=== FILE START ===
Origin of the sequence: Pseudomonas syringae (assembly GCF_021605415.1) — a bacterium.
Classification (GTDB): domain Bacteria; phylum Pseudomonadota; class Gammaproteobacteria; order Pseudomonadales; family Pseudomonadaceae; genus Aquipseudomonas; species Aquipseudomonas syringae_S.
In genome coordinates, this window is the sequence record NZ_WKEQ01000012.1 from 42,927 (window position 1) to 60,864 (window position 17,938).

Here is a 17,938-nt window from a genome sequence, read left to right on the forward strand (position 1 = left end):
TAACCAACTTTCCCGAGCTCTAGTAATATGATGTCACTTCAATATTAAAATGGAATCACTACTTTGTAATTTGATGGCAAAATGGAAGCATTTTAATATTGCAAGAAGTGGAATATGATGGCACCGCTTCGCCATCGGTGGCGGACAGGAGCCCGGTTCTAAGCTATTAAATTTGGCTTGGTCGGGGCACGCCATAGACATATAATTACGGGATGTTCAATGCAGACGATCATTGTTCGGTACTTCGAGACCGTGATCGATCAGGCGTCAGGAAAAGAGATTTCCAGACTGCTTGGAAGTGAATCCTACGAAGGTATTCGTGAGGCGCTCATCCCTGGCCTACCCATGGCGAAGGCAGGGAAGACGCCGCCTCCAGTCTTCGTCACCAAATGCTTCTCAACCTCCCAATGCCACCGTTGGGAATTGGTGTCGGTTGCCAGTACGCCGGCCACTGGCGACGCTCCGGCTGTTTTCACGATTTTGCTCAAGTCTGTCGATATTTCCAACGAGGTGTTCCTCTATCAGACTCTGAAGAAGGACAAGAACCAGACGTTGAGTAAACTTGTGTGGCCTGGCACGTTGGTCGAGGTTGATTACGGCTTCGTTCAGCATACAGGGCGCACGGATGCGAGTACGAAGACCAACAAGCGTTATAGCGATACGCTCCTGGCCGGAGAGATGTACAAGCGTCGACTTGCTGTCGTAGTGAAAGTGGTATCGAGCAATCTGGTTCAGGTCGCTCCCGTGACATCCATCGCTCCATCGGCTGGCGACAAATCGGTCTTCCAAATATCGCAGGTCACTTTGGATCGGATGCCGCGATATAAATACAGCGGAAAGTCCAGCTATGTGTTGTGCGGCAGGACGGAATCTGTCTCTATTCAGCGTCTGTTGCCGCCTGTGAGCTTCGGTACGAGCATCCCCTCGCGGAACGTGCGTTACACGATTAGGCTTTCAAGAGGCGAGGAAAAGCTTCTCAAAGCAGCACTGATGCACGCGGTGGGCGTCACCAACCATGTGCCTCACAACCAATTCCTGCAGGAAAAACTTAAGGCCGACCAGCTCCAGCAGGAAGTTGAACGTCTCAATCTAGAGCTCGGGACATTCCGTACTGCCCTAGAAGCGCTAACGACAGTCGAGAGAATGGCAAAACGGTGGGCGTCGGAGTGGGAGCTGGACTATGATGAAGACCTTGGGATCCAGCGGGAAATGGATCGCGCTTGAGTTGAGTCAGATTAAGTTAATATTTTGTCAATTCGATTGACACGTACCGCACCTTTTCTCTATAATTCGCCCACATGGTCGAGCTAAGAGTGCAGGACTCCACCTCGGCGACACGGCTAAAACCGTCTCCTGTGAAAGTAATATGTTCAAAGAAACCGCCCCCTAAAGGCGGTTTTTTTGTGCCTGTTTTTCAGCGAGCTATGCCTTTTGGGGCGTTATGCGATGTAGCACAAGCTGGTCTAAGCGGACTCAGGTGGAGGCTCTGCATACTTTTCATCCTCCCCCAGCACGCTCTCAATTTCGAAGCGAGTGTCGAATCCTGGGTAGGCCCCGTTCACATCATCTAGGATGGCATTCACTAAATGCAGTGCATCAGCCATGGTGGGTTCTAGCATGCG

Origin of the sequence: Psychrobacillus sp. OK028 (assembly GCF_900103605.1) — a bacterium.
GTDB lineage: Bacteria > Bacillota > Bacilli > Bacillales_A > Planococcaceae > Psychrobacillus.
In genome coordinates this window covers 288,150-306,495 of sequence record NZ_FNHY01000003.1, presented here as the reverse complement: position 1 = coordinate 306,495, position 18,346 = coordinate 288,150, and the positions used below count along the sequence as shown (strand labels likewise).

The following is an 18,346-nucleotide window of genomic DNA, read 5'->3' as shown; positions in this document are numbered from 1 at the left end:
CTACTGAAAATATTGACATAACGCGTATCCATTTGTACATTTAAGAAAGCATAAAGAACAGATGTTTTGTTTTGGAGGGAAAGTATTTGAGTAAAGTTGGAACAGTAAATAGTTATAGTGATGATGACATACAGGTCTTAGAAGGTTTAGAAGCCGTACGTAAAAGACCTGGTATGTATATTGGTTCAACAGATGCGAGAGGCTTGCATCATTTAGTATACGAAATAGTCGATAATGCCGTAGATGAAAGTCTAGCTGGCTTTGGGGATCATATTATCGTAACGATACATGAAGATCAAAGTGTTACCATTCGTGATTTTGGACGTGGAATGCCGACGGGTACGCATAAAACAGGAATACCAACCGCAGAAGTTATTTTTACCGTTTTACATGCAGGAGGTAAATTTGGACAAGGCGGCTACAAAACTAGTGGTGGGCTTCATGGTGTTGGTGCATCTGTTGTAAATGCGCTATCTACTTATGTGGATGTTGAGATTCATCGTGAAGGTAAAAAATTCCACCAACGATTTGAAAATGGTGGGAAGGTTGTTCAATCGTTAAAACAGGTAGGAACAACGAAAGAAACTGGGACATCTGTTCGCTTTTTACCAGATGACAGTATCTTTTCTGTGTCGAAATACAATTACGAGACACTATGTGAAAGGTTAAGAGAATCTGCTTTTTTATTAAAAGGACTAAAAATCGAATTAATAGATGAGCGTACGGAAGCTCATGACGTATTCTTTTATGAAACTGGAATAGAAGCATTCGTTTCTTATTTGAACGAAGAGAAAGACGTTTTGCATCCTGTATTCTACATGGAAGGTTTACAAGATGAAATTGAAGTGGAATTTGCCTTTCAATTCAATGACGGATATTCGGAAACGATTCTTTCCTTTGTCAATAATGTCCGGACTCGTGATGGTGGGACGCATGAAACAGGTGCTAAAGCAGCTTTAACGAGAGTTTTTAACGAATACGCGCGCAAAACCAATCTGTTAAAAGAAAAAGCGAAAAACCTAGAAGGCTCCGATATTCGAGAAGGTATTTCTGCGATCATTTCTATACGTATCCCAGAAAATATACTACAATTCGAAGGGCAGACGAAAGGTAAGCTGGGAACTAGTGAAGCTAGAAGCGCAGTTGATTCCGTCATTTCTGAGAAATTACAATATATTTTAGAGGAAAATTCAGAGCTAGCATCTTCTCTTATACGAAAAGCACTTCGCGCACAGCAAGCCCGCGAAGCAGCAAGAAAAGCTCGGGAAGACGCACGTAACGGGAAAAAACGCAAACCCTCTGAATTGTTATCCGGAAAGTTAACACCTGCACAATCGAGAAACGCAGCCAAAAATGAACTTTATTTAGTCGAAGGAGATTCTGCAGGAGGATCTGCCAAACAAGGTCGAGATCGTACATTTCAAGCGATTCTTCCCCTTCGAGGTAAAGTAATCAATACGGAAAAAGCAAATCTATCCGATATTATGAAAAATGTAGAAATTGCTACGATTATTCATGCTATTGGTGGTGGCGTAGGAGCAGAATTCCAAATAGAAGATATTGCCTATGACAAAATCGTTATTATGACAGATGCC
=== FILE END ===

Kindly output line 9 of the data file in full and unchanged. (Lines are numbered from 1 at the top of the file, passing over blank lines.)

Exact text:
The following is an 18,346-nucleotide window of genomic DNA, read 5'->3' as shown; positions in this document are numbered from 1 at the left end: